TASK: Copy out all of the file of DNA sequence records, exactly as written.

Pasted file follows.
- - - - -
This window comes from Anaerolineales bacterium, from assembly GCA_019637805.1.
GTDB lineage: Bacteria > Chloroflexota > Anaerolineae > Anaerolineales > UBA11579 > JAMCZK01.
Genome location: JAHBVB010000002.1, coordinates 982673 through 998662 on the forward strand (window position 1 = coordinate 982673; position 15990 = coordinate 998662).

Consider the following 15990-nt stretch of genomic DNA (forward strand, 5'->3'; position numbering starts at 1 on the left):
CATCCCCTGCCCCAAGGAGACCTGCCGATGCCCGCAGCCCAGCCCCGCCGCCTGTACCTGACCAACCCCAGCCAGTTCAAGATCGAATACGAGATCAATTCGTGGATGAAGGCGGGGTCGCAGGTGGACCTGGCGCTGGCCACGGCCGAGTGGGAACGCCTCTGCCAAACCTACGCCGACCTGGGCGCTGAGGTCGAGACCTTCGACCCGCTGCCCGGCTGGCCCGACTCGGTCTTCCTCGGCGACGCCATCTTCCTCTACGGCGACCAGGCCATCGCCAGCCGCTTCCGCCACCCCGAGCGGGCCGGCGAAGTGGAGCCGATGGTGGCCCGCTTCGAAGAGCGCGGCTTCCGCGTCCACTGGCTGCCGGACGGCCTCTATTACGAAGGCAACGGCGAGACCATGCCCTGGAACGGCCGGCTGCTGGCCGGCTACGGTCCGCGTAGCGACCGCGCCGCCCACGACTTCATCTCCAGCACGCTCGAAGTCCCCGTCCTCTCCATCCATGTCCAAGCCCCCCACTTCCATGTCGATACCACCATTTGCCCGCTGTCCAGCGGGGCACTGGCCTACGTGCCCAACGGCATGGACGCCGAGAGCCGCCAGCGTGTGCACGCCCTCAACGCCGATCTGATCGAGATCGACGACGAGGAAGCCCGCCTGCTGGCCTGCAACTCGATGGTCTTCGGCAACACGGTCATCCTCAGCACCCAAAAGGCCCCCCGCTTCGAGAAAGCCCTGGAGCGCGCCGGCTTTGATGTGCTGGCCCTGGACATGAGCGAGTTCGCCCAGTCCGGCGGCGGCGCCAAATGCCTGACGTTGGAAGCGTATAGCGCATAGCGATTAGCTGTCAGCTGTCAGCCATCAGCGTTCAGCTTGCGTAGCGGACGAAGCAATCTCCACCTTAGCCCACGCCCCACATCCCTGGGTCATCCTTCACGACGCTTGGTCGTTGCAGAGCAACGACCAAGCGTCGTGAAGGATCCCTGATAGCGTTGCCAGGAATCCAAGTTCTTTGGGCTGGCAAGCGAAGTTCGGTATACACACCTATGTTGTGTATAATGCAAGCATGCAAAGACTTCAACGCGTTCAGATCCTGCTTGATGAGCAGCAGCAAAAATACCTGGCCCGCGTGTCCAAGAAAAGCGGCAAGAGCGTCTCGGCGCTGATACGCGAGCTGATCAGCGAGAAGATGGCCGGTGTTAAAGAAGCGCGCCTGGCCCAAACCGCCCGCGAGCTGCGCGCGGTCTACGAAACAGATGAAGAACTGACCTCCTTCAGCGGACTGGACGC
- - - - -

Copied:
This window comes from Anaerolineales bacterium, from assembly GCA_019637805.1.
GTDB lineage: Bacteria > Chloroflexota > Anaerolineae > Anaerolineales > UBA11579 > JAMCZK01.
Genome location: JAHBVB010000002.1, coordinates 982673 through 998662 on the forward strand (window position 1 = coordinate 982673; position 15990 = coordinate 998662).

Consider the following 15990-nt stretch of genomic DNA (forward strand, 5'->3'; position numbering starts at 1 on the left):
CATCCCCTGCCCCAAGGAGACCTGCCGATGCCCGCAGCCCAGCCCCGCCGCCTGTACCTGACCAACCCCAGCCAGTTCAAGATCGAATACGAGATCAATTCGTGGATGAAGGCGGGGTCGCAGGTGGACCTGGCGCTGGCCACGGCCGAGTGGGAACGCCTCTGCCAAACCTACGCCGACCTGGGCGCTGAGGTCGAGACCTTCGACCCGCTGCCCGGCTGGCCCGACTCGGTCTTCCTCGGCGACGCCATCTTCCTCTACGGCGACCAGGCCATCGCCAGCCGCTTCCGCCACCCCGAGCGGGCCGGCGAAGTGGAGCCGATGGTGGCCCGCTTCGAAGAGCGCGGCTTCCGCGTCCACTGGCTGCCGGACGGCCTCTATTACGAAGGCAACGGCGAGACCATGCCCTGGAACGGCCGGCTGCTGGCCGGCTACGGTCCGCGTAGCGACCGCGCCGCCCACGACTTCATCTCCAGCACGCTCGAAGTCCCCGTCCTCTCCATCCATGTCCAAGCCCCCCACTTCCATGTCGATACCACCATTTGCCCGCTGTCCAGCGGGGCACTGGCCTACGTGCCCAACGGCATGGACGCCGAGAGCCGCCAGCGTGTGCACGCCCTCAACGCCGATCTGATCGAGATCGACGACGAGGAAGCCCGCCTGCTGGCCTGCAACTCGATGGTCTTCGGCAACACGGTCATCCTCAGCACCCAAAAGGCCCCCCGCTTCGAGAAAGCCCTGGAGCGCGCCGGCTTTGATGTGCTGGCCCTGGACATGAGCGAGTTCGCCCAGTCCGGCGGCGGCGCCAAATGCCTGACGTTGGAAGCGTATAGCGCATAGCGATTAGCTGTCAGCTGTCAGCCATCAGCGTTCAGCTTGCGTAGCGGACGAAGCAATCTCCACCTTAGCCCACGCCCCACATCCCTGGGTCATCCTTCACGACGCTTGGTCGTTGCAGAGCAACGACCAAGCGTCGTGAAGGATCCCTGATAGCGTTGCCAGGAATCCAAGTTCTTTGGGCTGGCAAGCGAAGTTCGGTATACACACCTATGTTGTGTATAATGCAAGCATGCAAAGACTTCAACGCGTTCAGATCCTGCTTGATGAGCAGCAGCAAAAATACCTGGCCCGCGTGTCCAAGAAAAGCGGCAAGAGCGTCTCGGCGCTGATACGCGAGCTGATCAGCGAGAAGATGGCCGGTGTTAAAGAAGCGCGCCTGGCCCAAACCGCCCGCGAGCTGCGCGCGGTCTACGAAACAGATGAAGAACTGACCTCCTTCAGCGGACTGGACGC